The constant change in the economic and business environments is frequently changing the kind of skills companies are looking for in finance leaders, reports CFO Magazine, noting that strategic acumen is now edging past capital-raising skills.
“There's been a quick sunset on the need for capital-markets expertise,” says Peter McLean, head of the financial officers practice at Korn/Ferry International. According to the magazine, Mclean was a panelist at last week’s CFO Rising West conference in Las Vegas. “We're back to a focus on strategic and operational CFOs, real business people who have proven they are effective at driving value,” says McLean during the question-and-answer session with Lori Calabro, editorial director of CFO Conferences.
According to McLean, the recession has created a flood of available talent and, thus, has prompted recruiters to search longer because of a wider range of people available for hiring. “They're not settling for the candidates presented on the first slate,” he says.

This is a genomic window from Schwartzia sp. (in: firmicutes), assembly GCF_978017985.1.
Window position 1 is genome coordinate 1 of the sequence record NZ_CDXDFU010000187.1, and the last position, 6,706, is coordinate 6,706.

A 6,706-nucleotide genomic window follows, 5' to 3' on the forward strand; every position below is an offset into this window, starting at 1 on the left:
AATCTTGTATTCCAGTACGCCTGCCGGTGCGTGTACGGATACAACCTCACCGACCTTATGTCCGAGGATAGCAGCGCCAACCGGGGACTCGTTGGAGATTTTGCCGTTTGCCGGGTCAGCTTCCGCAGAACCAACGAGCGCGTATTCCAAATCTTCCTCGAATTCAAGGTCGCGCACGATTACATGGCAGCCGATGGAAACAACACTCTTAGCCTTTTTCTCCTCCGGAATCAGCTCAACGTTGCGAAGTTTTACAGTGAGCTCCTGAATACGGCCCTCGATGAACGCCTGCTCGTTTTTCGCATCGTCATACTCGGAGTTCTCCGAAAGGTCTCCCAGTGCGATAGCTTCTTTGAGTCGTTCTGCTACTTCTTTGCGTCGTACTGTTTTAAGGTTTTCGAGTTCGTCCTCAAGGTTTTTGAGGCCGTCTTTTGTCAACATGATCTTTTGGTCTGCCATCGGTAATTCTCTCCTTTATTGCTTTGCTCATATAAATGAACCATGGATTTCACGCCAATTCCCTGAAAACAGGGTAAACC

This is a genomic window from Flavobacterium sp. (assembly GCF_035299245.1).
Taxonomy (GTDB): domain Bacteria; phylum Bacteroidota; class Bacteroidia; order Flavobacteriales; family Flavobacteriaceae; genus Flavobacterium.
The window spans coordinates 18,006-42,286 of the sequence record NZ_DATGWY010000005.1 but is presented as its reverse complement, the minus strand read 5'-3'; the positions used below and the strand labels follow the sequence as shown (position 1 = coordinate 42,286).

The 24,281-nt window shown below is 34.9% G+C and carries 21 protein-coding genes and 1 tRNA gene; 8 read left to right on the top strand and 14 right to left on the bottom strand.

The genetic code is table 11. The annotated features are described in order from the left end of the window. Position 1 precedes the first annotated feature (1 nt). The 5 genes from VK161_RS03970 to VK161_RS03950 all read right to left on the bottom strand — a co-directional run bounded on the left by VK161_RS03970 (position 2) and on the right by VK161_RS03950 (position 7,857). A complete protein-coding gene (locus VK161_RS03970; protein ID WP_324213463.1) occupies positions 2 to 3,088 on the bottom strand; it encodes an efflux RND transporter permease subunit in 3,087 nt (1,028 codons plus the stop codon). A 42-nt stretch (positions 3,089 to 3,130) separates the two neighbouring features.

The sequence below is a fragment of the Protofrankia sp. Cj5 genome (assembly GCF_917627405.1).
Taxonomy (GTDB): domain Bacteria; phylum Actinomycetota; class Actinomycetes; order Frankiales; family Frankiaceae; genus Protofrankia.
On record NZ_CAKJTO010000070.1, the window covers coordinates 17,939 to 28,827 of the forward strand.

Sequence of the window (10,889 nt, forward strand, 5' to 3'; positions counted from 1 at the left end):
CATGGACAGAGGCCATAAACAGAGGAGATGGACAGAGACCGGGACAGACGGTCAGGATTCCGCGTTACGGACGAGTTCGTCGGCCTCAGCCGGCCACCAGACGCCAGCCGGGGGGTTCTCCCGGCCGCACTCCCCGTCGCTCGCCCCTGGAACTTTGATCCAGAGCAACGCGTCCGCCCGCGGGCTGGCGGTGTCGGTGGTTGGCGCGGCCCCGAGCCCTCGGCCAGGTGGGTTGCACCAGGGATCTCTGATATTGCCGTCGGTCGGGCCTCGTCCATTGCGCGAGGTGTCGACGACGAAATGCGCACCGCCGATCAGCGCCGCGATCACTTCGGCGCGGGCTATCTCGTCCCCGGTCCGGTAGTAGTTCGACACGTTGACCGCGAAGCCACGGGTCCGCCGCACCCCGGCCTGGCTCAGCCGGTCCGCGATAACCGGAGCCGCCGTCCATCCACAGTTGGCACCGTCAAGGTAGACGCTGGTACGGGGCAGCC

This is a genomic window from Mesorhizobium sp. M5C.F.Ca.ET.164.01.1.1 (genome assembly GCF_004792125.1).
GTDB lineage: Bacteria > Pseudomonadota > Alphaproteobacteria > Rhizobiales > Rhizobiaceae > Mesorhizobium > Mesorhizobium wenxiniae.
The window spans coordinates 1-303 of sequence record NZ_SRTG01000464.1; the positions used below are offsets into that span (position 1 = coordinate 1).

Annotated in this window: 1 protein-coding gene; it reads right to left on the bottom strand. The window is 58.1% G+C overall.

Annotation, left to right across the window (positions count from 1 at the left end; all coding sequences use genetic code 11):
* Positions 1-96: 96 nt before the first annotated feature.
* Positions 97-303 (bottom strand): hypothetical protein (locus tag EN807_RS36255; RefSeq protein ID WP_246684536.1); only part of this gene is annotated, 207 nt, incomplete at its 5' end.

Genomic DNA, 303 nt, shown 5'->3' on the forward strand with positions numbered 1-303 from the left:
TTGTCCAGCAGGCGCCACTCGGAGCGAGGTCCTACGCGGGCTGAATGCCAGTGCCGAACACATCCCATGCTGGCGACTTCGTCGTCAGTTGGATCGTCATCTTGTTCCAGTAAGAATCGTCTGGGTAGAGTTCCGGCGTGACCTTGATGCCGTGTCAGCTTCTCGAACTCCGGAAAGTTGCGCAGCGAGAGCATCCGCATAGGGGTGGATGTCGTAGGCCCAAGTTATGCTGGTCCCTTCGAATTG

Another panelist, Christopher Langhoff, which leads the financial officers practice at Russell Reynolds, says that while capital-markets experience is more important than it used to be, what a lot of companies are looking for is the ability to communicate and interact with all the economic stakeholders. “The ability to own those relationships and represent the company well gives CEOs a sense of comfort that they need right now,” says Langhoff.
The third panelist, Michele Heid of Heidrick & Struggles, says that CEOs want CFOs who have upward potential. “They want somebody who has not only the technical capabilities but also leadership ability and who can move up to be COO, president, divisional president, or even CEO.”